Learn the language. Learn the culture.
Even having spent only 72 hours in the city of Portland, I have noticed there are certain words and phrases I’ve never heard before. I’m not in a different country, but during my interactions with Portland thus far, I find myself hearing and observing an unfamiliar dialect. Here is a list of words and phrases I’ve learned in my first few days here.
City of Roses and Stumptown – Two nicknames for Portland, both are extremely popular names for businesses. City of Roses was adopted around 1905 after the Portland Rose Society organized the planting of 20 miles of roses for the Lewis and Clark Centennial Exposition, and the city loved them so much it started Portland’s annual Rose Festival. Stumptown refers to the population growth in the city after 1847, when there was said to be “more stumps than trees” to make room for the city’s expansion.
Biketown, Trimet, and Lightrail – All different forms of transportation to get around Portland. Biketown sounds like another nickname, but is actually the bike rental service sponsored by Nike. Trimet is organization for the government transportation services, busses and the commuter and lightrail. The lightrail is Portland’s above-ground subway system.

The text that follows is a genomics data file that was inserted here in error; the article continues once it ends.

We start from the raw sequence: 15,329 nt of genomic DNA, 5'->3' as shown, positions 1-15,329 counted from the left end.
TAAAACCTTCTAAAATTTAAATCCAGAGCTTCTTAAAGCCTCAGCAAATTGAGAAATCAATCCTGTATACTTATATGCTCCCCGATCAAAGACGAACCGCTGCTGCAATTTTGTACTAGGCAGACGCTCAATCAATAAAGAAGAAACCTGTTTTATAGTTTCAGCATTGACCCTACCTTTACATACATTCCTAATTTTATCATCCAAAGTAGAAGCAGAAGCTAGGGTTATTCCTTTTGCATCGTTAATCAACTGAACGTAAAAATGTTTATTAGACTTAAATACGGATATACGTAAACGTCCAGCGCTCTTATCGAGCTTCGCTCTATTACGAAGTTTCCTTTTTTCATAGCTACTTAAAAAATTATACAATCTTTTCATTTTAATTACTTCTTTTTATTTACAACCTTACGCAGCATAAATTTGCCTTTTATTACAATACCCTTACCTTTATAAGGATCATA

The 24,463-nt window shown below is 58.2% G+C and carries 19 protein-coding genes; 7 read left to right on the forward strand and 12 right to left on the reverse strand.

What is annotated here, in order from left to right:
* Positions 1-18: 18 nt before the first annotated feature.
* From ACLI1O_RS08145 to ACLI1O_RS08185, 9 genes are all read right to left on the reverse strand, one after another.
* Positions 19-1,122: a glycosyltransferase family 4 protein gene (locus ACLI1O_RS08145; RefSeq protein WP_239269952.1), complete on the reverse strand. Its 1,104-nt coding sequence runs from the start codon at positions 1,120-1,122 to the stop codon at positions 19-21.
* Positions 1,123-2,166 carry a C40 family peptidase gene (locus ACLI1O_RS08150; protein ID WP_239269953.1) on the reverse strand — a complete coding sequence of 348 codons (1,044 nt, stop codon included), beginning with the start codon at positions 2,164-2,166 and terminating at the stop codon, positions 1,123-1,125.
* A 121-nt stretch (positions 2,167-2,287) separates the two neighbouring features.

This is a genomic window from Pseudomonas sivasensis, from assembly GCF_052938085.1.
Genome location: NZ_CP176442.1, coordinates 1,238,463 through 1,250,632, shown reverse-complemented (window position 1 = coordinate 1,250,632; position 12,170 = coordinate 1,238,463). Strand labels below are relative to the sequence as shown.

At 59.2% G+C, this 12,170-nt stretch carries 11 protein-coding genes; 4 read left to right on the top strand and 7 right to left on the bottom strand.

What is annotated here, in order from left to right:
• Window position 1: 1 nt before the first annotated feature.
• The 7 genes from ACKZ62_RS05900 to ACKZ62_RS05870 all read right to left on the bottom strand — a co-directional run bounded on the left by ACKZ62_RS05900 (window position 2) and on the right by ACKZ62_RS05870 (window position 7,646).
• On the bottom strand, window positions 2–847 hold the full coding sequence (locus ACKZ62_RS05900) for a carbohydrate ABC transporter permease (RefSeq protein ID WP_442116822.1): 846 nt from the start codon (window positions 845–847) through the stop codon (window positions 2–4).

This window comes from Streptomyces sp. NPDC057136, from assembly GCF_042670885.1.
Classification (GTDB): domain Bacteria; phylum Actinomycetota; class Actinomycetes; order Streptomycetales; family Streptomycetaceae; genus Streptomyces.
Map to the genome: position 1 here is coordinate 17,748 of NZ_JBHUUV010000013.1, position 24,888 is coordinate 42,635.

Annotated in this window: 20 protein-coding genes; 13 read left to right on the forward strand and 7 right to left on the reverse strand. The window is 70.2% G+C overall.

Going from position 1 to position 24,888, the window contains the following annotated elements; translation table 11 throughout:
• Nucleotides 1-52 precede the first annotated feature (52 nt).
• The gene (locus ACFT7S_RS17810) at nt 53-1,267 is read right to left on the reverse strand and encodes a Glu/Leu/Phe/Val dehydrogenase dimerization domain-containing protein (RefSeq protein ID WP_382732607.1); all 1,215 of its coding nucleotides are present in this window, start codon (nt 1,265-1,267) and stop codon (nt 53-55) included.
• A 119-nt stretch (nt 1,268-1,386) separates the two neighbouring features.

Houselessness – a state of living without safety and shelter. While on our walking tour, there were many people sleeping on the streets and lined up outside a shelter we walked past. The guide addressed what we saw, and talked a little bit about Portland’s houseless population. When I saw these people, the label that came to my head was homeless, so I was surprised when I heard a different term. I immediately realized why it was important to replace “home” with “house.” Homeless implies the person is in isolation without any sort of home, which could have many definitions, from a friend or loved one to the city one is born in.
Sundown Town – A neighborhood that practices segregation by enforcing restrictions excluding people of non-white races to not be able to leave their homes after sundown through some combination of discriminatory local laws, intimidation, and violence. This term touches the surface of Oregon’s deeply complicated and imbedded
racially discriminatory past. And even more disturbing from the fact that these laws existed is that, according to our tour guide, these laws have left such deep impression that even though they are no longer written, there are areas of Portland where these laws go unspoken, so non-white people do not go outside at night in fear of violence or intimidation.
As a language minor, I have experienced how certain parts of a language give insight into the culture of the people who speak it. So with these seven words I get a picture of Portland that shows an interesting and complicated city with a progressive attitude but segregated past. I’m excited to see what new words I’ll learn in the next eight weeks that will continue to paint my vision of Portland.